Dana Cooper. Informal Ambassadors: American women, Transatlantic Marriages, and Anglo-American Relations, 1865-1945. New Studies in U.S. Foreign Relations Series. Kent: Kent State University Press, 2014. 288 pp. $65.00 (cloth), ISBN 978-1-60635-214-4.
Reviewed by Jamie L. Bronstein (New Mexico State University)
Published on H-Diplo (December, 2014)
Commissioned by Seth Offenbach (Bronx Community College, The City University of New York)
In Informal Ambassadors, as Dana Cooper attempts to make the argument that transatlantic marriages were a crucial element of “soft diplomacy” between 1865 and 1945, she reveals the startling statistic that she was able to trace 588 marriages between American women and British peers and members of the gentry. What might have had the makings of an interesting prosopography becomes something much more predictable and traditional: an argument about the centrality of transatlantic unions to Anglo-American cultural diplomacy, based on five well-known American women to have married British politicians in the time period under study.
Cooper is no doubt correct that, like most wives of politicians, Americans who married into British families had an impact both on their husbands and on their husbands’ social circles. Feminine influence is hardly a newly identified feature of British politics; such historians as Esther Simon Shkolnik (Leading Ladies: A Study of Eight Victorian and Edwardian Political Wives ) and Julia Bush (Edwardian Ladies and Imperial Power ) have outlined women’s second-hand participation as political wives and their captaincy of organizations designed to spread the gospel of imperialism. In 1980, Ruth Brandon wrote The Dollar Princesseswhich travels much of the same ground as Cooper’s book. The major difference between the two books is that, reacting to the emergence of scholarship about “soft” diplomacy, Cooper argues that the dollar princesses were, themselves, vital to the field of transatlantic diplomacy.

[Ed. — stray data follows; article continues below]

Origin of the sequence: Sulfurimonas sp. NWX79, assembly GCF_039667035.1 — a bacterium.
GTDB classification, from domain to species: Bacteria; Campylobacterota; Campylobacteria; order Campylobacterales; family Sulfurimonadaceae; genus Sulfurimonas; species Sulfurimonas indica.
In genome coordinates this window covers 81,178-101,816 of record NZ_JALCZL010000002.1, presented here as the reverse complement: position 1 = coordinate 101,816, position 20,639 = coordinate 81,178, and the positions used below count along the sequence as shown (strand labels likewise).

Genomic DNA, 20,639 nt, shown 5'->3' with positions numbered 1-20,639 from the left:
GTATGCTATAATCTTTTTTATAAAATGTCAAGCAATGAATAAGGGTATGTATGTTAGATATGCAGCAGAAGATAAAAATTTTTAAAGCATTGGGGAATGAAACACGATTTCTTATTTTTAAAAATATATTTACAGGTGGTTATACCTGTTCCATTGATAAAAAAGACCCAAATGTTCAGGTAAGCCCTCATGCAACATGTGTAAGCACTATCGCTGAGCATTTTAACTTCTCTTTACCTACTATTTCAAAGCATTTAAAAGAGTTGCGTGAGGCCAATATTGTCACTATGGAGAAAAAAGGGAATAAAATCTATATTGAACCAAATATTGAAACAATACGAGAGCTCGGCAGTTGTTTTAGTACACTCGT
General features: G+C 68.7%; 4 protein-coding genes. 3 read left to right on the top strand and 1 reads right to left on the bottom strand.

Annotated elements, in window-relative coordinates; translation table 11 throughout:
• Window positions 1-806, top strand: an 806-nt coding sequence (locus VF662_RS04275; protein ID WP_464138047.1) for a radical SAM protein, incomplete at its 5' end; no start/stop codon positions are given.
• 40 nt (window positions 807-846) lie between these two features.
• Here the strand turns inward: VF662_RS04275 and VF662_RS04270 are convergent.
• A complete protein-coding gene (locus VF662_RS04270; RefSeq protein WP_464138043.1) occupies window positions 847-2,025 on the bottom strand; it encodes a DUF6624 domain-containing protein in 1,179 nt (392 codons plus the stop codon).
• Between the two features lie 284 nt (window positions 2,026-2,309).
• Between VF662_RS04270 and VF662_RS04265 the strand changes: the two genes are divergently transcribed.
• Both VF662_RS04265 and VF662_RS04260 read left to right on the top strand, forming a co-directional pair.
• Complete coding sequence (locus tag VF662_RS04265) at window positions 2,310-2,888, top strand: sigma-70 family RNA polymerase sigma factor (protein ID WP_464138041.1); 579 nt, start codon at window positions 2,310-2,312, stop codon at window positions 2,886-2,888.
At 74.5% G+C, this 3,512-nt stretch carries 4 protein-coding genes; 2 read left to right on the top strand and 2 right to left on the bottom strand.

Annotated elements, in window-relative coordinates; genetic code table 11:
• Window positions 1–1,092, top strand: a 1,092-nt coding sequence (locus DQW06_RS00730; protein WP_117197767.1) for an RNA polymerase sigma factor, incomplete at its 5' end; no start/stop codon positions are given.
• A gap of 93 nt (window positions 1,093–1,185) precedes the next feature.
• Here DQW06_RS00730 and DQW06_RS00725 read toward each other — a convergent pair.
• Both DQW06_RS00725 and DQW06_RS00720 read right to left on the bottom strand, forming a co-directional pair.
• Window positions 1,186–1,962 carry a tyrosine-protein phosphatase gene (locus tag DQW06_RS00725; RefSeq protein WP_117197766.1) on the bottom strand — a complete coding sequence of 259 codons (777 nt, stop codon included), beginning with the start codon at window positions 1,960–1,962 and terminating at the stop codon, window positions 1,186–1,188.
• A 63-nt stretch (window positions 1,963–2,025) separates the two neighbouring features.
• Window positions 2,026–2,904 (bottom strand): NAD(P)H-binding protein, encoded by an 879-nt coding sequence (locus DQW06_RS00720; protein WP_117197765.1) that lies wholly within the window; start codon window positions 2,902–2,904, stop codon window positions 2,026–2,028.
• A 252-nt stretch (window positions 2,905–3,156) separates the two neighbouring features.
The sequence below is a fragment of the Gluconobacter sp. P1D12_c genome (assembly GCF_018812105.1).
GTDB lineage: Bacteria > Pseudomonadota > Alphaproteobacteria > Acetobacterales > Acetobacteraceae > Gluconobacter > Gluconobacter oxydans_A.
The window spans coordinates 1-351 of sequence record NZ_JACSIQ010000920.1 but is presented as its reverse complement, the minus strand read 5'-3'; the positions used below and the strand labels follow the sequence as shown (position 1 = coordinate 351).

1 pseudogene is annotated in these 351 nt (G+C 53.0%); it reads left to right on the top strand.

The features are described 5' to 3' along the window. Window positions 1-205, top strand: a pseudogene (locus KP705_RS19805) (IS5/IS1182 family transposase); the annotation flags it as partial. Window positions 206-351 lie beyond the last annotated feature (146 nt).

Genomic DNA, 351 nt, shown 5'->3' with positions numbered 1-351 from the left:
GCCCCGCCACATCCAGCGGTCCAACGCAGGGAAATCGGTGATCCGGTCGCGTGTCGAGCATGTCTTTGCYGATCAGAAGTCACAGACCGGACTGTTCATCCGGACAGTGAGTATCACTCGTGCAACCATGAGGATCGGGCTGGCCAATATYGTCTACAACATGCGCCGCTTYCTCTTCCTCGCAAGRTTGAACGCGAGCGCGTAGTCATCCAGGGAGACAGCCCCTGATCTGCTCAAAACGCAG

Cooper’s attempt to make that argument is hampered by the decision to tell this story in five disconnected biographical chapters, outlining the backgrounds, marriages, careers, and deaths of Jennie Churchill, Mary Chamberlain Carnegie, Mary Curzon, Consuelo Vanderbilt Marlborough, and Nancy Astor. This treatment does not enable the reader to really judge the extent to which any or all of the women had a significant influence on the course of events during particular diplomatic crises. To give one example, the Venezuelan Boundary Dispute of 1895 is mentioned in the first four biographical chapters, but of the three women, only Churchill is shown to have had any influence on keeping the United States and Britain well-disposed to each other during the conflict, and even her influence was confined to having reassuring conversations at dinner parties. It is not convincing to claim, as Cooper does, that having an American wife gave Joseph Chamberlain an “ability to know, understand, and work with the Americans to find an acceptable diplomatic compromise” without also using diplomatic papers to show that this is indeed what happened (p. 83).